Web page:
Mike replies: This is a sore spot with me, as I'm sensitive to noise. I don't mean to be, I just can't help it. Not only are there laws on the books governing vehicle noise that are simply ignored in the case of big street motorcycles, but the mantra "loud pipes save lives" drives the logical part of my brain slightly to distraction. The idea is that being noisy alerts car and truck drivers more effectively to the motorcycle's presence on the road. The contradiction is that most of the same people who say "loud pipes save lives" are also against laws mandating the use of helmets.
I'll be quiet now.
Joe Massey: "Mike, I read your blog most days and very much enjoy doing so. Today, especially so. I just got back this afternoon to my computer after spending a couple of pleasurable hours running large scale trains on the outdoor layout of my friend John Carl. These are 1:20.3 'G scale' trains that are more than 2x the scale of the Lionel "O gauge" trains of my youth and much larger than the HO trains that have come to dominate the pages of Model Railroader (which I've been reading since 1952) so 77 year olds like John and I can see what we are working on when something goes wrong or a locomotive needs being put back on the track.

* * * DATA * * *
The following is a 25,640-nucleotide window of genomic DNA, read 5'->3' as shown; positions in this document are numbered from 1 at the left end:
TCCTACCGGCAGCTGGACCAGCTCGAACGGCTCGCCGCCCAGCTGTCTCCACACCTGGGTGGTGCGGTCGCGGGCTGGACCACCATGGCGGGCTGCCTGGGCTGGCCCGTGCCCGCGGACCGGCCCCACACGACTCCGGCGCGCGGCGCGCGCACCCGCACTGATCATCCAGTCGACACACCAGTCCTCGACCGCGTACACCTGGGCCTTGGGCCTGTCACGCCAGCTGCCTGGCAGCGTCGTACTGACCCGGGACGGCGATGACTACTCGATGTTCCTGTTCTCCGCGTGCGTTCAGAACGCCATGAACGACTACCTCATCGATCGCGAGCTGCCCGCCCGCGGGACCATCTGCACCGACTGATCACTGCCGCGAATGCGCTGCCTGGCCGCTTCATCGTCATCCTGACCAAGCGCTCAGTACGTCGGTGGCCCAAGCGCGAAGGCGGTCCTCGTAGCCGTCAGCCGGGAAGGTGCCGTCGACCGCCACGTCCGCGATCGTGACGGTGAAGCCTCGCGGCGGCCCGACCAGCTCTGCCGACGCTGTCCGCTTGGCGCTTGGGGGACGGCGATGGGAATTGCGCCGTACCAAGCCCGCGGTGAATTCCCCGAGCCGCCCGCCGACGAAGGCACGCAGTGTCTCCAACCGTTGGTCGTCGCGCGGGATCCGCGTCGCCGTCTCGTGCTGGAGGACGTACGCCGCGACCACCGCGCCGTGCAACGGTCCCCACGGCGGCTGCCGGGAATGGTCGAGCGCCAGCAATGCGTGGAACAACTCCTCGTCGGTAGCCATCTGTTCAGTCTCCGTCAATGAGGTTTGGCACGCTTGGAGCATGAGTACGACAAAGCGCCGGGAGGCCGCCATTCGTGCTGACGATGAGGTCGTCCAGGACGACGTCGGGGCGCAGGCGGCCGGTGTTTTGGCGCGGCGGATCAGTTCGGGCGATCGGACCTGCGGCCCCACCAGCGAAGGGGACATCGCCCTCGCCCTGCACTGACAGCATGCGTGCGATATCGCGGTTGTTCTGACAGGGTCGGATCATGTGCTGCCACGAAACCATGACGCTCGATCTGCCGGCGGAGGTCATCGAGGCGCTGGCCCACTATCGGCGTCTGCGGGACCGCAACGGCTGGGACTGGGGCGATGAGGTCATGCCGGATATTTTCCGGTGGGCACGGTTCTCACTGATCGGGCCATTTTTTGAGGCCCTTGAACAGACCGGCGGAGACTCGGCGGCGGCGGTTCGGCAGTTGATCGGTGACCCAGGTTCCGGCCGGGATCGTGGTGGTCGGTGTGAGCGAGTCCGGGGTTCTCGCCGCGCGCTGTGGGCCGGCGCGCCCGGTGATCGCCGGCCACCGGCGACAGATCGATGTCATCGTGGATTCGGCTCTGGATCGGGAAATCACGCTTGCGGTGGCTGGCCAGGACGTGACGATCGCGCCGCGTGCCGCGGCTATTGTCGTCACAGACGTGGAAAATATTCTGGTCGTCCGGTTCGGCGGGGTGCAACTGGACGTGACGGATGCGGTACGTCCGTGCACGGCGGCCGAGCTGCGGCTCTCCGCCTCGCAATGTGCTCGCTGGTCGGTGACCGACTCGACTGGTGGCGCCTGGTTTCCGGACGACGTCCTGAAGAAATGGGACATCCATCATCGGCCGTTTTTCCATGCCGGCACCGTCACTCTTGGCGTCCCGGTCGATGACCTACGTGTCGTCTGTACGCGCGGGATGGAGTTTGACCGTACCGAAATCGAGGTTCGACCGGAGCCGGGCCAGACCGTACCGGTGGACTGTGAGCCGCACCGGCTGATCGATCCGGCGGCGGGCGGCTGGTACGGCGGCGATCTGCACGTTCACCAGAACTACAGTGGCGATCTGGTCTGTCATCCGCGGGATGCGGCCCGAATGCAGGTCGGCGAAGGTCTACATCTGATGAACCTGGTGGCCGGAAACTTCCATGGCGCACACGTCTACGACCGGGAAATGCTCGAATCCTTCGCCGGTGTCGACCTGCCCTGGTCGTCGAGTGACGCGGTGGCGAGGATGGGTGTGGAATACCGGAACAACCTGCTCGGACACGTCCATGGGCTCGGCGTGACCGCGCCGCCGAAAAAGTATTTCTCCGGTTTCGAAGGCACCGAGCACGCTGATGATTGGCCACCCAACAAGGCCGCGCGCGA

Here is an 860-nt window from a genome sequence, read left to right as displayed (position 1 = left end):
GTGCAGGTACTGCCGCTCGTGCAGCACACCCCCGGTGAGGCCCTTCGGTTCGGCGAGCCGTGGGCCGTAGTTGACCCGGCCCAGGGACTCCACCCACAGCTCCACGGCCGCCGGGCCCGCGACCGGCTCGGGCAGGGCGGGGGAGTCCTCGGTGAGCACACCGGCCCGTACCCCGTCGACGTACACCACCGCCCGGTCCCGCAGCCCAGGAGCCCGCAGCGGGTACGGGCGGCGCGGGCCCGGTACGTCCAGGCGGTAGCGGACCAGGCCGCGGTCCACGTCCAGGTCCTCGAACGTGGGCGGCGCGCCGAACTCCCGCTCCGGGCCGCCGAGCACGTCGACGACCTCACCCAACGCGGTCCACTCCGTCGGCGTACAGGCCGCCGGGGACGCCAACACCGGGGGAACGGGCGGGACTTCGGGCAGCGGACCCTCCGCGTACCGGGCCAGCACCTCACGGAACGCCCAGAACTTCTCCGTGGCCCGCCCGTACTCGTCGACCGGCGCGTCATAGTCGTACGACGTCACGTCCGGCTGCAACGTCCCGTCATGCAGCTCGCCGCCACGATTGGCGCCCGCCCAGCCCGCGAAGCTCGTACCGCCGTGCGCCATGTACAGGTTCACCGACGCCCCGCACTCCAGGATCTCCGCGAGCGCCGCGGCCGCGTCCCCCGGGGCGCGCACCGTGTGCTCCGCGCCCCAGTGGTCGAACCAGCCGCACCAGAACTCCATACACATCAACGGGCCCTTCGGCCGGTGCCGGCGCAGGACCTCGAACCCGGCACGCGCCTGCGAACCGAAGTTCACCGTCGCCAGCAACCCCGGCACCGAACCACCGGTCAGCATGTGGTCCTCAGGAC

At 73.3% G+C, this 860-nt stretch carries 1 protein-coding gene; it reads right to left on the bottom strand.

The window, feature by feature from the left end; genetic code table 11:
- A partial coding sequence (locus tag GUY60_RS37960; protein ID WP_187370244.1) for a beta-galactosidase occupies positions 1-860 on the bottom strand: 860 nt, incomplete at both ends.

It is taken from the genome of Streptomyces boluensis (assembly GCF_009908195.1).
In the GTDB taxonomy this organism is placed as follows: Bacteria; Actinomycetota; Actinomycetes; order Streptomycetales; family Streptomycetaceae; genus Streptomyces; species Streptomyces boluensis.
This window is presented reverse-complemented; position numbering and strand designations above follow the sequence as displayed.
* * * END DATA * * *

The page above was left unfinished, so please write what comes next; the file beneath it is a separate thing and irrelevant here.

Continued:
"John and I fit your description to a T: both born in 1940. We're like most men I know and like: we grew old but we did not grow up; we still play with trains. And I still play with cameras, another thing I've been doing since I had a Brownie that I valued almost as much as my Lionel 2-6-2 way back in the early '50s. And like cameras the digital age has come to trains which nowadays have digital controls and sound systems that provide digital downloads of the actual sounds of the prototype engines. Which just adds to the fun of being a 77 year old kid."